JOHANNESBURG (miningweekly.com) – Coal will continue to be assessed but should remain in Glencore right now, Glencore CEO Ivan Glasenberg said on Thursday.
For the six months to June 30, the London- and Johannesburg-listed diversified mining and marketing company reported that its energy business was down 65% at $0.7-billion on disproportionately impacted lower coal prices.
A slide displayed by the company stated that Covid-impacted coal production was 10.1-million tonnes lower year-on-year, with the coronavirus particularly impacting Colombia.
Coal price indices in the half-year were 16% to 30% lower with more than 50% of the seaborne thermal coal cost curve currently estimated to be cash negative, the slide added.
“Let’s hope the tonnage cuts that we’re doing in coal have a positive effect and the market looks better for coal, which I think is a key for the balance of this year. But the Ebitda for the year’s spot price is looking very good, around about $10.5-billion, with a $1-billion pick-up. With the recent movement on some of the commodity prices that we’ve seen in the last few days with gold, silver, zinc and copper moving, that’s advantageous for us and hopefully we’ll get more of that in the second half,” Glasenberg said.
Coal was a big factor in the energy business being down. Coal production has been reduced in both Colombia and Australia to bring stability to the market.
In response to Deutsche Bank head of metals and mining equity research Liam Fitzpatrick, Glasenberg said that the coal market had been hit this year because of Covid, which affected the demand for coal in major importing countries, such as India, which normally imports about 180-million tonnes of coal and which Glencore believed was reducing that by about 35-million tonnes. Glasenberg said China would be reducing coal imports by about 33-million tonnes.
“So, we think that demand has been cut by Covid in a 985-million-tonne seaborne market by about 133-million tonnes. However, the coal price has come down, so certain countries have cut production. We believe Indonesia could be down about 50-million tonnes. Our calculations are that the market’s lost supply of about 120-million tonnes.
“Demand has reduced more than the supply reductions therefore we’re getting excess supply. It could correct itself with the lower prices. You will have further shutdowns around the world. No doubt Indonesia, which is cash negative, will reduce some of their production.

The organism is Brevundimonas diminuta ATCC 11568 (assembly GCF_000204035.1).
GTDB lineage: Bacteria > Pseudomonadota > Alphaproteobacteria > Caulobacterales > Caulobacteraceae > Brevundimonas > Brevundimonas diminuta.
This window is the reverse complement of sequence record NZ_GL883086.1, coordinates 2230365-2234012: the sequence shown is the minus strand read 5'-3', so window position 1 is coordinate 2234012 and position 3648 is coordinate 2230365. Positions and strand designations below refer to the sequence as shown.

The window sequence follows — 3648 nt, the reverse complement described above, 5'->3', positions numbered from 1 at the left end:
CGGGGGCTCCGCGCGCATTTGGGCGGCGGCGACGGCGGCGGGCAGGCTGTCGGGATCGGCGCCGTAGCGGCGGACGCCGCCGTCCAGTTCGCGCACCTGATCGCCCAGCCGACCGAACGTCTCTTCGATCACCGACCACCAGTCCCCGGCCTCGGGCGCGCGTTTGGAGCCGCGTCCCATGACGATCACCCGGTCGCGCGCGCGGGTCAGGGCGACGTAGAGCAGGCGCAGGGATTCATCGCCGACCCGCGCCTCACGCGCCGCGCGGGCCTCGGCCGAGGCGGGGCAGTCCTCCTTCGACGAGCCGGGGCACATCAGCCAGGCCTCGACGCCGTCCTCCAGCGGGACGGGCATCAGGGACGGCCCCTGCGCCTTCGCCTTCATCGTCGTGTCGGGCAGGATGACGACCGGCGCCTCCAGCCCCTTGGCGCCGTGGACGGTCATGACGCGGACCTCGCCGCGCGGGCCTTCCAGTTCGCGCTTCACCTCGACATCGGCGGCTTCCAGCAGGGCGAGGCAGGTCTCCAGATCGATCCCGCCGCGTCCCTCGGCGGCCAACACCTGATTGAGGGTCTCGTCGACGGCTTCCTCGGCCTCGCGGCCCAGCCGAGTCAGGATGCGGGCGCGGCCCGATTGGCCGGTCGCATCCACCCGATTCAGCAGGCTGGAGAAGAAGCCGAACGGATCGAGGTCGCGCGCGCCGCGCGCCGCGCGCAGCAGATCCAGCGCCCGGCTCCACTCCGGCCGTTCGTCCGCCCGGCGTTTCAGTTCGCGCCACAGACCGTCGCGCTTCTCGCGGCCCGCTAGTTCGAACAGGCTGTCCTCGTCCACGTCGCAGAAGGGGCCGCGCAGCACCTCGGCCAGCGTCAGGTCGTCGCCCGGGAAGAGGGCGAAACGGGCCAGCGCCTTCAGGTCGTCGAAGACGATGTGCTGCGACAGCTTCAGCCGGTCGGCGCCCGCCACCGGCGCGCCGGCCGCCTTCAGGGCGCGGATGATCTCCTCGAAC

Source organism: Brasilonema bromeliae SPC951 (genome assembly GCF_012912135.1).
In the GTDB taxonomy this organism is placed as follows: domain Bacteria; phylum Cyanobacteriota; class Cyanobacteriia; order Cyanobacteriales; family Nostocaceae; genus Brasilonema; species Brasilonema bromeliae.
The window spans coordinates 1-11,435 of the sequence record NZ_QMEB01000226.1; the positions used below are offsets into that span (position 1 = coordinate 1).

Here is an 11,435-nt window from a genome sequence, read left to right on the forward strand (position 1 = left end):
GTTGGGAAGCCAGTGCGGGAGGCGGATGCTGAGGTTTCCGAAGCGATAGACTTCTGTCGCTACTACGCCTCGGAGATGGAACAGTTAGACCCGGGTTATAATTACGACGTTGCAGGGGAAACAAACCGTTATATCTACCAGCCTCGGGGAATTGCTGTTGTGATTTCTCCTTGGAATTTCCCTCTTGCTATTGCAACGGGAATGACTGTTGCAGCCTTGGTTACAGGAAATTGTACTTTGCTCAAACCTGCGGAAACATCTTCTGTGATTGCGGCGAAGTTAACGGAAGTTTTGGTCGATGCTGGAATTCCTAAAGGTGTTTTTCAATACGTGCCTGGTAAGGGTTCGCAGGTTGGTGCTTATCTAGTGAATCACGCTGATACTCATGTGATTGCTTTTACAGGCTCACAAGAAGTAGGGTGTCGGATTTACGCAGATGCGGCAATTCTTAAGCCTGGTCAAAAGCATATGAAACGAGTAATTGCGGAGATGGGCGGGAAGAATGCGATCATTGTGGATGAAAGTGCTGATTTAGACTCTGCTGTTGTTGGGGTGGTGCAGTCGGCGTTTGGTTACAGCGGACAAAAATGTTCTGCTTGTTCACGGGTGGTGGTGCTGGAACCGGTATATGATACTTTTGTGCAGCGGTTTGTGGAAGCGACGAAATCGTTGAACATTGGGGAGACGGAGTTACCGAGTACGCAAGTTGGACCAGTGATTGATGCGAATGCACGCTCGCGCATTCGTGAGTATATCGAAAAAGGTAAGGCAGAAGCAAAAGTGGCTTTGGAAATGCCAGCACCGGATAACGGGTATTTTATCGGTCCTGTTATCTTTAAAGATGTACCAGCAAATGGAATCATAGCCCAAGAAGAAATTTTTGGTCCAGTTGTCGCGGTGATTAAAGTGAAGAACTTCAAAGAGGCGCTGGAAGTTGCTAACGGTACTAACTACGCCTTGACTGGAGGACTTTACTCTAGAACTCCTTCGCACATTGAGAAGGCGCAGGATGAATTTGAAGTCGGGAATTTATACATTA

“We’ve reacted like we always do when you have falling commodity prices and oversupply in the market. We’ve put Prodeco on to care and maintenance and we’ve cut seven-million tonnes out of Australia, and hopefully we believe with these actions by ourselves and the Indonesians the market will be back in rebalance and there will be an upward movement on the pricing.
“We still have many coal-fired power stations being built around the world. Pakistan, Bangladesh, India and China continue to build new coal-fired power stations so demand continues to grow in those areas.
“Naturally, in Europe, demand is decreasing and Europe has gone down considerably to about 40-million tonnes of coal. So, we think the overall scenario on the seaborne market is still okay and should bode well for the future, and in fact we look at future years and believe there will be a shortage because there is no new supply coming into the market.
“Regarding our coal business, it’s still a good business for us. It is a cash generator, not as high as it has been in the past, with the falling coal prices. However, even at these lower prices, it still generates cash for the company, with an Ebitda of $1.4-billion at current prices, so still a good Ebitda generator and a cash flow generator for the business. So we’ll continue assessing it, but coal should remain in Glencore right now,” Glasenberg said.
“Let’s hope the tonnage cuts that we’re doing in coal have a positive effect and the market looks better for coal, which I think is a key for the balance of this year. But the Ebitda for the year’s spot price is looking very good, around about $10.5-billion, with a $1-billion pick-up.
“With the recent movement on some of the commodity prices that we’ve seen in the last few days with gold, silver, zinc and copper moving, that’s advantageous for us and hopefully we’ll get more of that in the second half.
On the profitability of South African coal mines as opposed to those in Colombia and Australia, Glasenberg said that demand was starting to pick up nicely for South African coal, because a large amount was moving to India, Pakistan and Bangladesh, and continuing to grow.
Glencore head of coal in South Africa Murray Houston said in response to Mining Weekly that it was the company’s intention at this stage to mine its coal assets, which had lives running between ten and almost 20 years, to their full extent.
“We’ve got a couple of projects with extensions to those mines that come off slightly earlier, but we’ll only bring those on when we feel they fit the portfolio, the market conditions are right and they scale the investment hurdles,” said Houston.
On profitability, he said that coal prices were under pressure and the market was under pressure, but that the South African operations were still in a better cost-curve position and making money, albeit not as much they had in the past couple of years.
But, with exports into India, Pakistan and Bangladesh growing, there was light at the end of the tunnel.
“I believe that a bigger part of the market is under a lot more pressure than we are. We’ve seen the Ebitda’s of some of our competitors and they are not making as much as us but in this difficult market we still get a decent amount of Ebitda and free cash,” said Glasenberg.
On new opportunities in South Africa, Glasenberg added: “Of course, we’re always open to new opportunities around the world. Right now, I don't see much else we can get into in South Africa but we continue looking.”